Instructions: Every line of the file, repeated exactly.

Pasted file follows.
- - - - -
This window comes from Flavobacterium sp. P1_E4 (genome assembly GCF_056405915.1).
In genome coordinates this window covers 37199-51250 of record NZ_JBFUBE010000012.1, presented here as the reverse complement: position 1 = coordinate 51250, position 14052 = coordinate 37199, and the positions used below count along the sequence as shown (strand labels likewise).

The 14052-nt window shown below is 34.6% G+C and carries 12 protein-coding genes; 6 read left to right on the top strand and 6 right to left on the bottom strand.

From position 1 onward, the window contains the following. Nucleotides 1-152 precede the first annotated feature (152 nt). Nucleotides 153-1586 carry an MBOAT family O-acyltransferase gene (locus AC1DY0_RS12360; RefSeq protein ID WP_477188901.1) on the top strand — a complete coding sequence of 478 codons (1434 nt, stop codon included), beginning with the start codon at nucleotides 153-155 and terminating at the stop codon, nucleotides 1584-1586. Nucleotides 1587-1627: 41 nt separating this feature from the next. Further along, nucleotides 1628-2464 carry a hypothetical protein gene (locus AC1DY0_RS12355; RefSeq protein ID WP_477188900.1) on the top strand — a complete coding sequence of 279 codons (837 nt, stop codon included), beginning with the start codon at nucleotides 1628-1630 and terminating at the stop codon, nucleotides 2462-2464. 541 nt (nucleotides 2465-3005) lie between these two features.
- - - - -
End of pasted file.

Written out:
This window comes from Flavobacterium sp. P1_E4 (genome assembly GCF_056405915.1).
In genome coordinates this window covers 37199-51250 of record NZ_JBFUBE010000012.1, presented here as the reverse complement: position 1 = coordinate 51250, position 14052 = coordinate 37199, and the positions used below count along the sequence as shown (strand labels likewise).

The 14052-nt window shown below is 34.6% G+C and carries 12 protein-coding genes; 6 read left to right on the top strand and 6 right to left on the bottom strand.

From position 1 onward, the window contains the following. Nucleotides 1-152 precede the first annotated feature (152 nt). Nucleotides 153-1586 carry an MBOAT family O-acyltransferase gene (locus AC1DY0_RS12360; RefSeq protein ID WP_477188901.1) on the top strand — a complete coding sequence of 478 codons (1434 nt, stop codon included), beginning with the start codon at nucleotides 153-155 and terminating at the stop codon, nucleotides 1584-1586. Nucleotides 1587-1627: 41 nt separating this feature from the next. Further along, nucleotides 1628-2464 carry a hypothetical protein gene (locus AC1DY0_RS12355; RefSeq protein ID WP_477188900.1) on the top strand — a complete coding sequence of 279 codons (837 nt, stop codon included), beginning with the start codon at nucleotides 1628-1630 and terminating at the stop codon, nucleotides 2462-2464. 541 nt (nucleotides 2465-3005) lie between these two features.